Bench Press Study: This Technique Adds +10 Pounds to Your Max

When was the last time somebody asked you how much you can bench press? For some gym rats, being asked that question is like Christmas — an opportunity to flex the results you’ve achieved from all your chest workouts.

But what if your bench press max isn’t up to snuff? Sure, you might just need a new bench press program. Or, you could follow the findings of a March 2024 study published in the Journal of Strength and Conditioning Research. Spoiler: You can make one simple adjustment to your bench press technique and probably set a new personal record right away. 

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We’re going to unpack the findings of this paper, discuss their applications and limitations, and give you a crash course on proper bench press technique so you can bump up that 1-rep max. 

About the Expert

This article was written by BarBend Senior Writer Jake Dickson. Dickson holds a Bachelor of Science degree in Exercise Science and is a National Academy of Sports Medicine (NASM) personal trainer. 

What the Study Says

The paper in question is titled “Flat-Back vs. Arched-Back Bench Press: Examining the Different Techniques Performed by Power Athletes” by Bartolomei & colleagues, who examined the performance effects of deliberate spinal arching during the barbell bench press exercise. (1)

Notably, the authors cite a 2023 rule change put forth by the International Powerlifting Federation (IPF) which banned excessive back arching and imposed a “depth” requirement to the bench press in powerlifting meets. 


The study followed 15 experienced strength training enthusiasts over the course of three different bench press workouts.

Participants were experienced weight lifters who had an average 1-rep max bench of 1.38 times their own body weights. 

Athletes performed a 1-rep max bench press test at the beginning of the evaluation period, with either a flat or arched back, in a randomized order. 

They then performed a subsequent bench workout at a later date utilizing the opposite technique from the previous test.

The third workout consisted of multiple 2-rep-max tests at different percentages of their true maxes.

Participants were assessed on various metrics, including maximal strength, bar velocity, and EMG activation of the chest muscles.

[Read More: The Best Chest Exercises for Building Muscle, Plus Full Workouts]


Benching with an arched back added 4.2 kilograms or 9.25 pounds to the 1-rep max of each participant on average.

Barbell velocity was higher on the flat-backed bench press.

Both the flat and arched bench presses elicited similar muscle activation in the chest, though triceps activation was higher when benching with an arch.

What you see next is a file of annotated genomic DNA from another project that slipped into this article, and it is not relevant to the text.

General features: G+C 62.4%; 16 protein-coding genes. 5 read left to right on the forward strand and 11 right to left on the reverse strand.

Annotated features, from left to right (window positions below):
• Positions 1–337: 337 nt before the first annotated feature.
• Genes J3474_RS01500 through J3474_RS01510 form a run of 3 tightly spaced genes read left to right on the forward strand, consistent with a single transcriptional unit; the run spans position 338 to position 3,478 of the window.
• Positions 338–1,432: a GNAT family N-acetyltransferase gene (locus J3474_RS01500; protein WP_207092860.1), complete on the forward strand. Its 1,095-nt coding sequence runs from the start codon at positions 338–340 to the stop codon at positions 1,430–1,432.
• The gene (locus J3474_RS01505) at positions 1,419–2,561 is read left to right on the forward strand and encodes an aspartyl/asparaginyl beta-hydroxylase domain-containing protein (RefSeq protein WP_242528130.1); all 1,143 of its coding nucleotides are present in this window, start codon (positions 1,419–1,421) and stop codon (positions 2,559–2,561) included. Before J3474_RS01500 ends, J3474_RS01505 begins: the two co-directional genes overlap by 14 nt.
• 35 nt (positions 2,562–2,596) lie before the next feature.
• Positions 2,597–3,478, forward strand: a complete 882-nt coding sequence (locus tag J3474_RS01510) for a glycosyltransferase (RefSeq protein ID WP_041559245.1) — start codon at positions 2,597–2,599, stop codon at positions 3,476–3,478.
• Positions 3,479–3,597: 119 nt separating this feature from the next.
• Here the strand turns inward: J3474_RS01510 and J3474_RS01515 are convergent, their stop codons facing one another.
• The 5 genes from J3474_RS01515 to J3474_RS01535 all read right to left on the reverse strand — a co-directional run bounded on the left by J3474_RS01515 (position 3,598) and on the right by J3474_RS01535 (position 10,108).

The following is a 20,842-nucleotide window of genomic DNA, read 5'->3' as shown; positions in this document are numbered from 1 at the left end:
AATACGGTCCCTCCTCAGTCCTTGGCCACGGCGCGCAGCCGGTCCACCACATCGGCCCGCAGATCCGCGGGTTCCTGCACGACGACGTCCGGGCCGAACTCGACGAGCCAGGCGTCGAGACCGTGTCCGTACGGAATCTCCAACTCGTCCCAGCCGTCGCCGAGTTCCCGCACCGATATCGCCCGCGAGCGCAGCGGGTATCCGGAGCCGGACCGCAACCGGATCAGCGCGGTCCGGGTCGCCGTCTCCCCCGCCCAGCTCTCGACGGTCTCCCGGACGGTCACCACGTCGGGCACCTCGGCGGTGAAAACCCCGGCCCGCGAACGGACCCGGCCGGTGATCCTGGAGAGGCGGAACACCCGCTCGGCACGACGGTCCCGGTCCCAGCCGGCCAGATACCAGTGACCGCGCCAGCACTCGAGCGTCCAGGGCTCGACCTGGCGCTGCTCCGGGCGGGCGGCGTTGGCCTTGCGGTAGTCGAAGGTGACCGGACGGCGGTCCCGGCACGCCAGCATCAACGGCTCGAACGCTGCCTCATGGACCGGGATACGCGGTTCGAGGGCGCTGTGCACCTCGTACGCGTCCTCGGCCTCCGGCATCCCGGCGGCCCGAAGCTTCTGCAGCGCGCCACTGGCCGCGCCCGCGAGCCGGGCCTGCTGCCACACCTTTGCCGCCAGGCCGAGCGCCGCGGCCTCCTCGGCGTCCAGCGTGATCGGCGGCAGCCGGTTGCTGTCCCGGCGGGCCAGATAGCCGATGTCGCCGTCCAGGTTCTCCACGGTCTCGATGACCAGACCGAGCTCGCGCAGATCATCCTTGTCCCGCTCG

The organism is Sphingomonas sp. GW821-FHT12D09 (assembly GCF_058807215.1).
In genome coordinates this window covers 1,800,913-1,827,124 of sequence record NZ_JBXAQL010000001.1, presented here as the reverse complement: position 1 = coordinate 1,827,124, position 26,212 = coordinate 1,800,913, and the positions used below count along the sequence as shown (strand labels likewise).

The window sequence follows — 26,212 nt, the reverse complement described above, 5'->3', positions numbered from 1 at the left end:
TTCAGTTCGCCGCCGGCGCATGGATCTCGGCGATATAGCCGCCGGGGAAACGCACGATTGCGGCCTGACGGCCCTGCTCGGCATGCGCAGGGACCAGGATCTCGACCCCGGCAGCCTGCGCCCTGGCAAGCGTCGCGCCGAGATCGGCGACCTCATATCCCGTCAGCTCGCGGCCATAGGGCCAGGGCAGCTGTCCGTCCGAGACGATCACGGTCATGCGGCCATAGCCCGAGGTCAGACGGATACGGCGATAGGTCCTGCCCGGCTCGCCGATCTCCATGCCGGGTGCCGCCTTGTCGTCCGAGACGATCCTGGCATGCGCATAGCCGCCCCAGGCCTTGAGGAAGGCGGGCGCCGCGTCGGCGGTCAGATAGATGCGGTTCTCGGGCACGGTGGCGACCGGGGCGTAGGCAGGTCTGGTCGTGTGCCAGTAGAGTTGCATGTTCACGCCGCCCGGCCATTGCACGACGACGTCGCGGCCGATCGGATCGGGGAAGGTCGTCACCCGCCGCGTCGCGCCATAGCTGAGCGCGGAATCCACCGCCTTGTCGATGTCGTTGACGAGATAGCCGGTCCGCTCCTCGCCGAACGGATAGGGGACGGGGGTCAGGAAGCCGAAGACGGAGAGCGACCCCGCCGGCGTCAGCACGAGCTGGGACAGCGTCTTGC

Limitations: No study is infallible. While this study was well-designed, one limitation is in the small number of participants does weaken the validity of the data. It’s also unclear if the participants adhered strictly to current IPF bench press technical rules regarding setup and technique.

What You Should Do: This study essentially argues in favor of using a spinal arch when benching, as it can help you increase strength without harming other benefits such as chest hypertrophy.

How To Bench Press for Strength

[Read More: The Best Upper Body Exercises and Workouts]

Nailing your bench setup is only one piece of the puzzle. We now have solid evidence that using an arch could potentially add up to 10 pounds to your bench, but you still need to make sure you’re executing the other elements of proper bench press technique as well as you can.

Lie on your back with your feet planted firmly on the floor or tucked back with your heels off the ground.

Ensure that the barbell is directly above (or slightly behind) your eye line and over your forehead.

Grip the bar with a shoulder-width or slightly wider overhand grip.

Gently pull your torso off the bench while keeping your butt on the pad, pinch your shoulders back, and lay your upper back down on the bench.

Ensure that you have an arched spine, with a few inches of space between your lower back and the bench, and that your shoulder blades are locked into position.

Unrack the bar (with the assistance of a spotter if you’re lifting heavy) and suspend it directly above your shoulders with your elbows locked out.

Inhale and lower the bar down and forward until it touches the highest part of your torso, right around your sternum.

Keep your butt on the bench and press the bar up and back until it returns to the starting position above your shoulders with your elbows locked out.

Coach’s Tip: Recruit a spotter to help take the bar off the rack if you’re maxing out. A “lift-off” will ensure you keep your shoulders pinned and can maintain your arch while getting the bar into the correct starting position.

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Bartolomei S, Caroli E, Coloretti V, Rosaci G, Cortesi M, Coratella G. Flat-Back vs. Arched-Back Bench Press: Examining the Different Techniques Performed by Power Athletes. J Strength Cond Res. 2024 Mar 29. doi: 10.1519/JSC.0000000000004778. Epub ahead of print. PMID: 38551927.

The post Bench Press Study: This Technique Adds +10 Pounds to Your Max appeared first on BarBend.


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